“THIS IS FINE!” I scream again, my brain trying to decide if it’s time to panic or time to have a meltdown. The part of me that doesn’t like the idea of being cooked alive in a Tim Hortons has me wanting to sprint from the building, but the part of me that fears sirens and fire-breathing spider queens is fighting equally hard to curl up under a blazing table. Continue reading
When I’d previously thought of the kind of being with enough power to save the entire world from hostile invasion, I hadn’t considered slight young women about five-feet-tall, wearing ostentatious headscarfs and big sunglasses, who carry their knitting with them in a carpet bag. What’s more, even if I’d had such an imagination, I wouldn’t have foreseen that I’d encounter such a woman rampaging through a local coffee house, yelling that she’d had a bad day and if everyone didn’t just leave her the hell alone, she’d turn them into trifle. Continue reading
I stare out the window of Ben’s truck as the Tim Horton’s pulls into view. I never thought I’d miss the days where the biggest thing I had to worry about were half-human caribou robbing produce from me, but here we are. I peek into the rearview mirror and watch as the centaurs-not-centaurs gallop after us down the empty road, hooves thundering against the pavement as they charge full speed towards where the supposed secret weapon is enjoying a coffee. Continue reading
Due to some technical difficulties, we’ll be posting the next instalment of Caribou Chronicles on Saturday, May 5th, instead of this weekend. We’re working hard to resolve the issue and will be back with you shortly.
Have a great week and, if you haven’t, be sure to catch up on the season so far and check out the great stories in our Caribou Chronicles: After Dark section.
Ian Stanley was beginning to become lost in his father’s house. In many ways, he supposed he’d been feeling that way for years. He’d just been able to ignore the sensation since he’d moved away and spent most of his adult life trying to make sure he didn’t end up back here again. He’d tried his damnedest to stay away from the house that had taught him distance was the strongest form of safety. Any sort of return felt as if he was squandering the lesson. Continue reading
Macie bundles through the crowd and makes a beeline for Pierre, and there’s a touching moment as boy and dog are reunited. For what it’s worth, I’m thinking that the time for formalities is long past. I nod to Rosaline’s daddy, who’s looking as unimpressed as a three-hundred-kilo buck with a bushy moustache can. Continue reading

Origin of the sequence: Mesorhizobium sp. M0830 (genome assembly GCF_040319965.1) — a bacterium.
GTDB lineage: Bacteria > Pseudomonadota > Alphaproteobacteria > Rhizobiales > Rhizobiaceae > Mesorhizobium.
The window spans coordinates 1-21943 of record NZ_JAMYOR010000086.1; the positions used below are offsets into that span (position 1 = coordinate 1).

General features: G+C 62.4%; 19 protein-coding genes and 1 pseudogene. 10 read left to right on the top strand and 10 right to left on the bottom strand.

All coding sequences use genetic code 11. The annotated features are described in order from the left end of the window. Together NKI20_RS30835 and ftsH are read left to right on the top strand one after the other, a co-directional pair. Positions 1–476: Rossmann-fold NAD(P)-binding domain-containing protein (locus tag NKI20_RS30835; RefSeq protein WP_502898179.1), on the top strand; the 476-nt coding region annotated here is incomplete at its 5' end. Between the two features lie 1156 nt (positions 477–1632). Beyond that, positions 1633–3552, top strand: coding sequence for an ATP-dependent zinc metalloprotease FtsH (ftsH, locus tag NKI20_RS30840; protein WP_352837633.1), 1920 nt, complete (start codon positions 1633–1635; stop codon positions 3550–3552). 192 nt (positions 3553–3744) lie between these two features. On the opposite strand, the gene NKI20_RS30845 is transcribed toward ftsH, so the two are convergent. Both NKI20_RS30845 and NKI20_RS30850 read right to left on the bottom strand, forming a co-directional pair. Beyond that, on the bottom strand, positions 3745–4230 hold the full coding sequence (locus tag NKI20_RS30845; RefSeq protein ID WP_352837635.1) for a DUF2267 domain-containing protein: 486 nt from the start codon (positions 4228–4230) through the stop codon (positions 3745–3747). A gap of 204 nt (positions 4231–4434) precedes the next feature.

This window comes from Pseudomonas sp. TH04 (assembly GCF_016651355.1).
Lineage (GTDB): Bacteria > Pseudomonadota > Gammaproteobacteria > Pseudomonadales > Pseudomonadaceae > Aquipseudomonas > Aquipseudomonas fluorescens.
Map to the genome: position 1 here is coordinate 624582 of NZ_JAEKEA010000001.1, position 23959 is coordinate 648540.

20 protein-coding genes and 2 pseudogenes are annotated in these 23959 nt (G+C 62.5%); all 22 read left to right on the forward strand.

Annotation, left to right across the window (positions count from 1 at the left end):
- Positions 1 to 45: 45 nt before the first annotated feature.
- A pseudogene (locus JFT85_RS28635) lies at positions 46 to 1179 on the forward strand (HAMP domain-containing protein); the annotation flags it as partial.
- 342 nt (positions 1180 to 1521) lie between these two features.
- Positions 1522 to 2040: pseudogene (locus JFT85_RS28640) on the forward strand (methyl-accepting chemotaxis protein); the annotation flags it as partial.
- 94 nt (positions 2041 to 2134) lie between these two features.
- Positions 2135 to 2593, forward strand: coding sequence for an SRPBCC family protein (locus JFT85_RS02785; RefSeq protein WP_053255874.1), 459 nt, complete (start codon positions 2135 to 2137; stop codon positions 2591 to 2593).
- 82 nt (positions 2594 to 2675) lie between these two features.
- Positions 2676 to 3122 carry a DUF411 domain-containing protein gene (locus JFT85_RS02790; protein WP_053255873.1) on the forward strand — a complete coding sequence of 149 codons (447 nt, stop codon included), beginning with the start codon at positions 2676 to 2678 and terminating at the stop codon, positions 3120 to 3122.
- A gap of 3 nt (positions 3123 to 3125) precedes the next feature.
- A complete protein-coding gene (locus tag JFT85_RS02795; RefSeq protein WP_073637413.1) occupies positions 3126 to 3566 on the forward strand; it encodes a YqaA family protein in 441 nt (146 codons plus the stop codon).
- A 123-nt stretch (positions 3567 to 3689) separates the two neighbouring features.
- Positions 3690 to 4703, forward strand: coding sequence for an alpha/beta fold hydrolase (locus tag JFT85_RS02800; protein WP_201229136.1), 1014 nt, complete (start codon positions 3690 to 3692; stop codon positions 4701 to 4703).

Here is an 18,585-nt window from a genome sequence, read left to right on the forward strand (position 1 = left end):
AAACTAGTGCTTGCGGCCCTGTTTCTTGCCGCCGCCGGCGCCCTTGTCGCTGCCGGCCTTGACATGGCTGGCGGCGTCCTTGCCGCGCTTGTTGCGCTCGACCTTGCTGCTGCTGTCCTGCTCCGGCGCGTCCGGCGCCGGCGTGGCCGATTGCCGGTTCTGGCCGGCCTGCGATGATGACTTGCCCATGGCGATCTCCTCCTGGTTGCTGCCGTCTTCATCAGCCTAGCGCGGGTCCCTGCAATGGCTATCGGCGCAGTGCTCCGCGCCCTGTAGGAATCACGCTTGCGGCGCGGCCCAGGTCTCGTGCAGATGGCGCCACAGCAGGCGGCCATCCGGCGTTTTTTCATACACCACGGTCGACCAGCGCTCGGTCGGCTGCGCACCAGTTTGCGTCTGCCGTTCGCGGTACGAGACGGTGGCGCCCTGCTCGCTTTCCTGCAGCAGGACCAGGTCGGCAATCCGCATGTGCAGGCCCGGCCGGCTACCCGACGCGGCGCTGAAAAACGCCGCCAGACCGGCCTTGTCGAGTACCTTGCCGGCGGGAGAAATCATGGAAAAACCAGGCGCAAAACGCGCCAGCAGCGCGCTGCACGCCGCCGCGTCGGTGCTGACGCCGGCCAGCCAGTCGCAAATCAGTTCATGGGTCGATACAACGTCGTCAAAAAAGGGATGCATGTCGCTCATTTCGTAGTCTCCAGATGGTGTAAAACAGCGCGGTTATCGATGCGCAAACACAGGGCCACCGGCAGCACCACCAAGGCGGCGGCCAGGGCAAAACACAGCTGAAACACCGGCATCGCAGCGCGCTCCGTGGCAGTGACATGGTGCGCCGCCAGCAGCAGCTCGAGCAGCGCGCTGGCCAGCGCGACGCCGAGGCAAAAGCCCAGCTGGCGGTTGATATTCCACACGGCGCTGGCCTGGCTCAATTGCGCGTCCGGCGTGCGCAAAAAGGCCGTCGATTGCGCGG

I take my cell phone off the back of the toilet and click the power button, expecting it to light up and show me the time, but remembering sadly—and not for the first time—that the phone died hours ago (or was it days?). I press and hold the button again, hoping that its dead battery might miraculously come to life, but when it inevitably doesn’t, I put the phone back on the tank in a huff and try to get comfortable on the ceramic tiles, leaning back against the hard edge of the bathtub. I close my eyes and extend my legs as I try to relax. Continue reading
It was half past three in the afternoon, and the bi-monthly meeting of the town’s support group for monsters with social anxiety was winding down. Once again, as with each of the previous four occasions, Esme had been the only attendee. There had been a brief moment of excitement an hour in when a disembodied voice had suddenly blared out of thin air behind her, causing her to think that she’d been joined by an invisible man. She’d been disappointed to find that it was just a podcast blaring out of a mobile phone that someone had left on a table when they visited the little boy’s room. Continue reading
So. I would guess that it’s midwinter where you are. Yule, or Christmas, or whatever name they call it these days. The preponderance of pagan festivals at this time of year always amuses me. A literal celebration for having survived this long in a harsh winter! A welcoming of the return of the sun, or the son, or… Continue reading
“Oh! Mon amour!”
I rush to Pierre’s side as he hits the ground, head thumping hard against the concrete floor of the garage. I momentarily panic at the thought of it breaking open like a soft melon. But it doesn’t—people, it would seem, are sturdier than I remember them—and I cradle his head in my lap. Or, more specifically, the lap of my front hooves. I stroke his hair off his forehead, which is warm and much too moist, and lean my face close to his to make sure he’s breathing. When I feel a small exhalation from his nose, I give a sigh of relief and look over at his friend. Continue reading